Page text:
🔗 The Surface Duo, Microsoft’s first-ever Android phone, is $1,400

    The Surface Duo, Microsoft’s first-ever Android phone, is $1,400

    A foldable can be a big-screen device for watching video, playing games, using a tablet-style app, or browsing a desktop webpage. The Surface Duo will never be a good device for these use cases. To be clear, the device does have a mode that merges the two screens into a big 8.1-inch display, but it’s going to have a big gap down the middle.

    There are aspects of the duo that seem really interesting to me:

    • looks good for reading
    • using the second screen as a keyboard looks like a nice option
    • the app pairing looks well done
    • Support for the Surface pen is really nice (imagine that with concepts app!) Basically, it makes me wonder if it could replace my tablet and phone which is exactly what it should do! It is also clearly the type of device that is full of compromises and has a high “early adopter cost” (not to mention high price).

    But I have to wonder what an Apple version, with pencil support, would be like.

    I’m really enjoying using Stoop for newsletters…but I wonder if setting up a specific email address for newsletters and using a separate email app would be just as good or even better in some ways…

    I used ferrite with a bluetooth keyboard for the first time today. It’s even better!

    Okay…let’s see what this is like (me photoshop/lightroom subscription runs out in February. I have no intention to renew. Procreate and the affinity apps do all I need. But maybe adobe will prove me wrong)

    On Small Phones

    In some ways, I miss my iPhone SE. With the renewed rumours of an iPhone SE 2 (fool me once…) I thought I’d finish writing a post I started on the benefits of small phones.


    I have the smaller iPhone Xs but even this beast can be difficult to fit in some of my pockets! Every now and then, I accidentally set off Siri as my phone gets squeezed in my pocket.

    With the old iPhone SE size phone, I can’t remember ever having issues with buttons being accidentally pressed. Admittedly, siri was on the homebutton back then but there was still the volume button.

    One Handed

    I have larger hands and long fingers but I often default to the bird pecking approach to using the iPhone Xs. It’s not terrible, but I miss the ease of using one hand and being able to touch the whole screen. Not to mention how secure it felt in my hand all the time.

    This is a business point but a year or so ago, I noticed that the iPhone SE/ the iPhone 5s? was clearly the most popular phone around. Maybe not more than all the android phones combined, but more than any other individual model.

    The price was surely a big part of that for a country with slower mean salaries than say the US or UK. Many of those users wouldn’t replace an SE with any regular iPhone due to the price. That’s potentially a lot of lossed customers and service revenue.

    From the personal side, I find it harder to recommend an apple device to Polish friends as it can be a signifcant percentage of someone’s sallary.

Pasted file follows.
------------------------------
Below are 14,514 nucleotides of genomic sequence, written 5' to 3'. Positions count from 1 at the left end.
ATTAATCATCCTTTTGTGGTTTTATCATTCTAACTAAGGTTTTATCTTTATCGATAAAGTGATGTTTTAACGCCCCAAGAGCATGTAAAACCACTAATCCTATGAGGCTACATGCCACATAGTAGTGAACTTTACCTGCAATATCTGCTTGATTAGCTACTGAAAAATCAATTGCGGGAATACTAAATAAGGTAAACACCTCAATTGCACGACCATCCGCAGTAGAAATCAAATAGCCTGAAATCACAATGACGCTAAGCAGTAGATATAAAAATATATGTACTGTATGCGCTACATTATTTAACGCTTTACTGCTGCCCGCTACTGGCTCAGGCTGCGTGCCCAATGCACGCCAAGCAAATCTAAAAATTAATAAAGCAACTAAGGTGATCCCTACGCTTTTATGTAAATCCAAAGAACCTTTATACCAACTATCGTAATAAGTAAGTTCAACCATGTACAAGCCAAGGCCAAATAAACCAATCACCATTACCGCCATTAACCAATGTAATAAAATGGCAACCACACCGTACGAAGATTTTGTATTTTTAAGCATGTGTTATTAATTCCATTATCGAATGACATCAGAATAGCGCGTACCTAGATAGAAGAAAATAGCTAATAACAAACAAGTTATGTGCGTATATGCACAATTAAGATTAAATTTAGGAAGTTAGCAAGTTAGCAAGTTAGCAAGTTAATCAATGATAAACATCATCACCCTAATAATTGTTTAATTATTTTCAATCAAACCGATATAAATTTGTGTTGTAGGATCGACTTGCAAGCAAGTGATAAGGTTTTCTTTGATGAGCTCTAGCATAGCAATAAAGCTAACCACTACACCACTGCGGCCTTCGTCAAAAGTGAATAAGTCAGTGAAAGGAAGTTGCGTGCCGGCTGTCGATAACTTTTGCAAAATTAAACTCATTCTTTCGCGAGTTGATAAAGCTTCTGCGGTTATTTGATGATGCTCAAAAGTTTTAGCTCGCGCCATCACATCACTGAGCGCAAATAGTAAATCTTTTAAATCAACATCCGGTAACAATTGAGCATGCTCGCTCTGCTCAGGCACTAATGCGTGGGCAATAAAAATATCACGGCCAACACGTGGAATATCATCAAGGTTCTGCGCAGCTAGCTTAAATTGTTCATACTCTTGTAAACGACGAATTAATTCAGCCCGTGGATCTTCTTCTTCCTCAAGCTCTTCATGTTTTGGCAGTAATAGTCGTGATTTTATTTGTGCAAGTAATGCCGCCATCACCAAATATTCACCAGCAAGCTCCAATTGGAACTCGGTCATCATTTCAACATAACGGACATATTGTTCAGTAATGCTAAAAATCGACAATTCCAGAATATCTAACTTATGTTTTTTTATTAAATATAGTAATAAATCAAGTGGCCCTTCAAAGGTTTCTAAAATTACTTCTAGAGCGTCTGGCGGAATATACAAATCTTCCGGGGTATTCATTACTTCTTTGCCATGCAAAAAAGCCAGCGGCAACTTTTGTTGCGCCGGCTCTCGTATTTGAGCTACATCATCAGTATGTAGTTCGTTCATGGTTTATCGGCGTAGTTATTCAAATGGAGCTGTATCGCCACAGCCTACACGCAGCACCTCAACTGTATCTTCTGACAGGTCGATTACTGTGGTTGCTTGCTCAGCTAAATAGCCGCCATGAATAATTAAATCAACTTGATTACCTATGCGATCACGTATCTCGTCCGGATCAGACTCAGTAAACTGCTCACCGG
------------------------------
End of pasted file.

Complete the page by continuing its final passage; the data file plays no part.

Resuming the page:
No other companies are doing it

    One of the things that is great about Android is the variety. If you need a specific type of device, you can get it. It’s basically the free market dream. But, there aren’t any companies making small phones anymore.

    That’s a real shame as some users do want smaller phones.

    Wouldn’t it be great if Apple was the company offering more variety than the whole Android ecosystem (at least in some aspect).

    Less distracting

    Personally, I find smaller phones discourage me from fidgetting with them. Perhaps it’s just not looking at YouTube or maybe it’s just harder to use (which encourages you not to use it).

    Perhaps that’s a strange idea — the device is better because it’s worse…

    Helps with other issues

    As the iPhone SE was simplified, it had some unexpected benefits. For example, as the iPhone SE’s screen was smaller and lower resolution than the iPhone 6S (which had much the same hardware), it had better battery life and faster performance.

    Those are significant benefits.

    Admittedly, there were some downsides but perhaps an iPhone SE 2 would have some performance related benefits.

    Will it happen?

    I’ve had my phones of an iPhone SE 2 or SE version of the iPhone X (an iPhone SE X if you will 🥁) raised before only for nothing to come. Maybe the same will happen again… but perhaps this time something is coming.

    I guess we’ll see.

    I was starting to regret moving from Ulysses to iA Writer but then I set up Typora to access my iA Writer file database and I remembered why I changed. I can easily use multiple app to access the same files or switch to another tool with no effort.

    Goodbye Apple UK, Hello Apple Poland.

    Well I finally did it. I switched from my UK based Apple iTunes account to a Polish based one. A couple of years ago (sometime after June 23, 2016) I realised I probably wouldn’t be returning to the UK in the short run and looked into changing to a Polish account. The additional benefits of paying less for the same products and spending money from my account which is more regularly topped up were key factors. But there was an issue. Switching accounts ends any subscriptions and a couple of years ago I had a few (Apple music, Ulysses, FitStar and a couple more). So I was stuck, especially as they didn’t run out at the same time. I would have to lose key apps while I waited for my other subscriptions to expire. This morning I finally made the jump. I had moved away from some of these subscription apps (YouTube music, where I switched my Google account to a Polish one no problem and iA Writer) and so I was finally free to make the jump. I still lost another few months of my Drafts subscription and I’ll have to wait longer for AppleTV+ or other subscription services, but the long-term benefits are worth it for me.

    I just wish Apple made switching countries easier, I completely understand why they don’t want to (preventing abuse) but it sucks to be caught in the crosshairs.